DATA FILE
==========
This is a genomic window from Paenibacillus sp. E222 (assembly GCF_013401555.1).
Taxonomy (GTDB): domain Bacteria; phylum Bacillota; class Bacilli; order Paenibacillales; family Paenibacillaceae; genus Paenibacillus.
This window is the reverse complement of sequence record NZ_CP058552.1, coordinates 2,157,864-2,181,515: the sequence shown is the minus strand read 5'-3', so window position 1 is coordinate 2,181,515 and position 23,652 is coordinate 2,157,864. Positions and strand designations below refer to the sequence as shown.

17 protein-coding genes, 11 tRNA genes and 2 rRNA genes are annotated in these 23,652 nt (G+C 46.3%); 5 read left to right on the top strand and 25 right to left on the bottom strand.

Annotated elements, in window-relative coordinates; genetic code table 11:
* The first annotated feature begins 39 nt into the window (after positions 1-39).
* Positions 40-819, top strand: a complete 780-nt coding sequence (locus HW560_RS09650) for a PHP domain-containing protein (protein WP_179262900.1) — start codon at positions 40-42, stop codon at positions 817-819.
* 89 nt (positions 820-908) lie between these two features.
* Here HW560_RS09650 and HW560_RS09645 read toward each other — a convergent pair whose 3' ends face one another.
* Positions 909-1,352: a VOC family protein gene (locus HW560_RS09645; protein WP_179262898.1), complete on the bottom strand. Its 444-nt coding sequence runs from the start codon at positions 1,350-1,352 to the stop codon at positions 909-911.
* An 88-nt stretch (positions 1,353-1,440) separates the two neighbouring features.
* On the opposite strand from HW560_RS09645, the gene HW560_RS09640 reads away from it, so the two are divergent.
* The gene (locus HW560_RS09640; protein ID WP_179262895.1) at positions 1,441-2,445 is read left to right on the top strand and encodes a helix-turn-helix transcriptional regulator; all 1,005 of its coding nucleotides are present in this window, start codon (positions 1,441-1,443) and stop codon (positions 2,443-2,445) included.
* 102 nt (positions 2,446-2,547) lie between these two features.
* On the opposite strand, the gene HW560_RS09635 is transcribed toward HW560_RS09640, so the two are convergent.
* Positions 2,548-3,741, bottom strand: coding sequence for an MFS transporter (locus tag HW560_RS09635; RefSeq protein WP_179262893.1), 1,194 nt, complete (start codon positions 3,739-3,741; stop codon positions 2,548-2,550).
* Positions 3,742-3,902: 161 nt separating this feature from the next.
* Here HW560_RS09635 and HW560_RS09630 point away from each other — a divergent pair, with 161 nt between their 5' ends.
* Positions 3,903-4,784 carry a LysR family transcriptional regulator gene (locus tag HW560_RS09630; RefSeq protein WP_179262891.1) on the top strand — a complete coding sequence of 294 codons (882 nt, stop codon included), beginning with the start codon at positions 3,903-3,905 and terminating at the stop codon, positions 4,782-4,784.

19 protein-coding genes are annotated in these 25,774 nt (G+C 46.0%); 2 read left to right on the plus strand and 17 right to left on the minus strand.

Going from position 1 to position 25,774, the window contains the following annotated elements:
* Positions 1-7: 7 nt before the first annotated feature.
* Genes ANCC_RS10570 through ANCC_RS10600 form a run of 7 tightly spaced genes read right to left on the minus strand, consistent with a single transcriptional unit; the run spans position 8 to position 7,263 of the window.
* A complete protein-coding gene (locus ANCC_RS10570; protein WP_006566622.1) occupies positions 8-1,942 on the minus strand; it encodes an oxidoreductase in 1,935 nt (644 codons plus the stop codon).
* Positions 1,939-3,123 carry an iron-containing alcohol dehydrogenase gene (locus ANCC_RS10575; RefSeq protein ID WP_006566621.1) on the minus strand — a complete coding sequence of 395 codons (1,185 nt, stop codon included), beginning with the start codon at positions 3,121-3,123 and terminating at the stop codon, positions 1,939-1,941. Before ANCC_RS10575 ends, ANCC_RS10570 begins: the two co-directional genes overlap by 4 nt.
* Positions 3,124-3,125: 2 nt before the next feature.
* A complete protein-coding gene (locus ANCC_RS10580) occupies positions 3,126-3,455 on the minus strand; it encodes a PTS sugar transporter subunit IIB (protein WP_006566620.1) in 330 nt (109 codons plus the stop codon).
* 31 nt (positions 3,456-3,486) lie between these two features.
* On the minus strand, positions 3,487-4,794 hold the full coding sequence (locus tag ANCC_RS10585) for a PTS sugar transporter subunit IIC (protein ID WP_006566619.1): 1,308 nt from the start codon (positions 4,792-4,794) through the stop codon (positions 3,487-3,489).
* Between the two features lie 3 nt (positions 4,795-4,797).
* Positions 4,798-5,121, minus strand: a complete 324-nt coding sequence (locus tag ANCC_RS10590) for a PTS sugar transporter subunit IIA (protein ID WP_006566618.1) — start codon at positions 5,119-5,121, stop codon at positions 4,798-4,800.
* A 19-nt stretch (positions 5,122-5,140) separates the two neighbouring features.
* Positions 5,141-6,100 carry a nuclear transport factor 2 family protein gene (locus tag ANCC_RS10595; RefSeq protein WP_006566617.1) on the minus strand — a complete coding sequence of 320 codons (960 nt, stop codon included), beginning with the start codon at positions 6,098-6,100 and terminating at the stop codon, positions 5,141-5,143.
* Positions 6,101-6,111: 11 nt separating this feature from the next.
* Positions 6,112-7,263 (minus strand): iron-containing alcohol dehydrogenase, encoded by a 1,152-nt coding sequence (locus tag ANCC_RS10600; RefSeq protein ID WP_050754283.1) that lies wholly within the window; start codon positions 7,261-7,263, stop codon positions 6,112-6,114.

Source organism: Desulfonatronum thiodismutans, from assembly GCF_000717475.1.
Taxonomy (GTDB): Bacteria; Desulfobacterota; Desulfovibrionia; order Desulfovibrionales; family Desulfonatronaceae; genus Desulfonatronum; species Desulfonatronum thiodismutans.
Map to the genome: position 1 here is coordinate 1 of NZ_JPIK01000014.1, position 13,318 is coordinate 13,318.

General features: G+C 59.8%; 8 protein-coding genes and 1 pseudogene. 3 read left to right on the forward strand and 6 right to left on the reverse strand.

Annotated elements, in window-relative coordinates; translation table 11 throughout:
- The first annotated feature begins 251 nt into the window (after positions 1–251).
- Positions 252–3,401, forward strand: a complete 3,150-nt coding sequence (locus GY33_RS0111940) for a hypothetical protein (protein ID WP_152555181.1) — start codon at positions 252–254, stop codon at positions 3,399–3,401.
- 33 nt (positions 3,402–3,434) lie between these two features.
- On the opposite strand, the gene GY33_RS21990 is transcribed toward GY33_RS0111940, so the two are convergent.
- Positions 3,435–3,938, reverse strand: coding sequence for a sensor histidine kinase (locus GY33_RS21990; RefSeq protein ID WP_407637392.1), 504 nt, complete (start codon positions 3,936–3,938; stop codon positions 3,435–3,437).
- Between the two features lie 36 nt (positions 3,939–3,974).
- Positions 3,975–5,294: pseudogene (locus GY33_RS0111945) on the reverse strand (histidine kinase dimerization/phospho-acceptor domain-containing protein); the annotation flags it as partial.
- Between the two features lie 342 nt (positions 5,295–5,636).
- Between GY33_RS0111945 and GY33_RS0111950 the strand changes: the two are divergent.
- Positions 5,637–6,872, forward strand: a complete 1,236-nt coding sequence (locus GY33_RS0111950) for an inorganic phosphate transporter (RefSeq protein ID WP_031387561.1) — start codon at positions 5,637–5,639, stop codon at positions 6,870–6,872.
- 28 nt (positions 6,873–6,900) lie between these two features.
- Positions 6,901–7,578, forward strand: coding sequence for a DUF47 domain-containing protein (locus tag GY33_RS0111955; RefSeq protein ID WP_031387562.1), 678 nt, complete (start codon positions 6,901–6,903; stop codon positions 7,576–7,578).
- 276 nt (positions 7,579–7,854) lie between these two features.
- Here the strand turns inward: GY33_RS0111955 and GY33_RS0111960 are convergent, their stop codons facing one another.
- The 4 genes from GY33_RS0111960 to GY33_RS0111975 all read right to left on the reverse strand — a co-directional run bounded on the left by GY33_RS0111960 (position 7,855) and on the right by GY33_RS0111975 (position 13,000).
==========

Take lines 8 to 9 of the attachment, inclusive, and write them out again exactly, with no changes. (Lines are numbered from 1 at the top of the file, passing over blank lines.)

* 89 nt (positions 820-908) lie between these two features.
* Here HW560_RS09650 and HW560_RS09645 read toward each other — a convergent pair whose 3' ends face one another.